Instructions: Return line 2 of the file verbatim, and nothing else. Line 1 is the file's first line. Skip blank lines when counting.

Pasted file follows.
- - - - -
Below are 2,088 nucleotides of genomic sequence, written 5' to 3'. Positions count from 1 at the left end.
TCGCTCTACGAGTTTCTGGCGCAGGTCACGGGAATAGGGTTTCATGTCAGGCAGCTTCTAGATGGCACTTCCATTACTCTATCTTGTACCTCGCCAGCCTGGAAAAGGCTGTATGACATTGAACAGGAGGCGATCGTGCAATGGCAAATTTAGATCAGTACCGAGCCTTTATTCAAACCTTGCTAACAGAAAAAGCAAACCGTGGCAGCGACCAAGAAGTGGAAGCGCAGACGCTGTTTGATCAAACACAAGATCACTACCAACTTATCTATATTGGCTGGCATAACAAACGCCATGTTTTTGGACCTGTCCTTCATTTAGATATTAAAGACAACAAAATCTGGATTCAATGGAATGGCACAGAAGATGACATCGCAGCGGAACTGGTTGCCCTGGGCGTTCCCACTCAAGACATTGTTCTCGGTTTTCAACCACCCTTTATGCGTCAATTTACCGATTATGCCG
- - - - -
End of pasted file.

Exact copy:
TCGCTCTACGAGTTTCTGGCGCAGGTCACGGGAATAGGGTTTCATGTCAGGCAGCTTCTAGATGGCACTTCCATTACTCTATCTTGTACCTCGCCAGCCTGGAAAAGGCTGTATGACATTGAACAGGAGGCGATCGTGCAATGGCAAATTTAGATCAGTACCGAGCCTTTATTCAAACCTTGCTAACAGAAAAAGCAAACCGTGGCAGCGACCAAGAAGTGGAAGCGCAGACGCTGTTTGATCAAACACAAGATCACTACCAACTTATCTATATTGGCTGGCATAACAAACGCCATGTTTTTGGACCTGTCCTTCATTTAGATATTAAAGACAACAAAATCTGGATTCAATGGAATGGCACAGAAGATGACATCGCAGCGGAACTGGTTGCCCTGGGCGTTCCCACTCAAGACATTGTTCTCGGTTTTCAACCACCCTTTATGCGTCAATTTACCGATTATGCCG